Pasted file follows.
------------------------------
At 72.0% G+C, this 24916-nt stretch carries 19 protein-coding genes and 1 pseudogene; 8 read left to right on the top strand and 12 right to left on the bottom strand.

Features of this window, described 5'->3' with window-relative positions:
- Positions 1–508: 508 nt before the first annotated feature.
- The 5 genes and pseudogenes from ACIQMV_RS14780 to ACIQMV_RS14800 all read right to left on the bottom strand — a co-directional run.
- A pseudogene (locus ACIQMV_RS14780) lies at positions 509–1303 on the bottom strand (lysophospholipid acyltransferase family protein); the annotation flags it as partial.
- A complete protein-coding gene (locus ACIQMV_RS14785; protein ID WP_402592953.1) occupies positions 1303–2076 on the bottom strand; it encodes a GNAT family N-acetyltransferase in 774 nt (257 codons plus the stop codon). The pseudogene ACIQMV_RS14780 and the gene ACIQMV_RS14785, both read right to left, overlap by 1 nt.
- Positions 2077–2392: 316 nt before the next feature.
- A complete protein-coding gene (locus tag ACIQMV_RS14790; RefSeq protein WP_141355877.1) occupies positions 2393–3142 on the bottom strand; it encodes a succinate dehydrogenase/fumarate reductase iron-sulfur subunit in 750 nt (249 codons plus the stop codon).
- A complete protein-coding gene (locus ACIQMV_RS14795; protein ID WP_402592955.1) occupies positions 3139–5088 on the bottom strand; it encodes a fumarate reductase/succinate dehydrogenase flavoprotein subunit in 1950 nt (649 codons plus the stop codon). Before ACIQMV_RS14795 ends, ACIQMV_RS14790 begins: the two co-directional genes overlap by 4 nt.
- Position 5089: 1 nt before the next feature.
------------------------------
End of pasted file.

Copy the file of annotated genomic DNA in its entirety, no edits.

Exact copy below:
At 72.0% G+C, this 24916-nt stretch carries 19 protein-coding genes and 1 pseudogene; 8 read left to right on the top strand and 12 right to left on the bottom strand.

Features of this window, described 5'->3' with window-relative positions:
- Positions 1–508: 508 nt before the first annotated feature.
- The 5 genes and pseudogenes from ACIQMV_RS14780 to ACIQMV_RS14800 all read right to left on the bottom strand — a co-directional run.
- A pseudogene (locus ACIQMV_RS14780) lies at positions 509–1303 on the bottom strand (lysophospholipid acyltransferase family protein); the annotation flags it as partial.
- A complete protein-coding gene (locus ACIQMV_RS14785; protein ID WP_402592953.1) occupies positions 1303–2076 on the bottom strand; it encodes a GNAT family N-acetyltransferase in 774 nt (257 codons plus the stop codon). The pseudogene ACIQMV_RS14780 and the gene ACIQMV_RS14785, both read right to left, overlap by 1 nt.
- Positions 2077–2392: 316 nt before the next feature.
- A complete protein-coding gene (locus tag ACIQMV_RS14790; RefSeq protein WP_141355877.1) occupies positions 2393–3142 on the bottom strand; it encodes a succinate dehydrogenase/fumarate reductase iron-sulfur subunit in 750 nt (249 codons plus the stop codon).
- A complete protein-coding gene (locus ACIQMV_RS14795; protein ID WP_402592955.1) occupies positions 3139–5088 on the bottom strand; it encodes a fumarate reductase/succinate dehydrogenase flavoprotein subunit in 1950 nt (649 codons plus the stop codon). Before ACIQMV_RS14795 ends, ACIQMV_RS14790 begins: the two co-directional genes overlap by 4 nt.
- Position 5089: 1 nt before the next feature.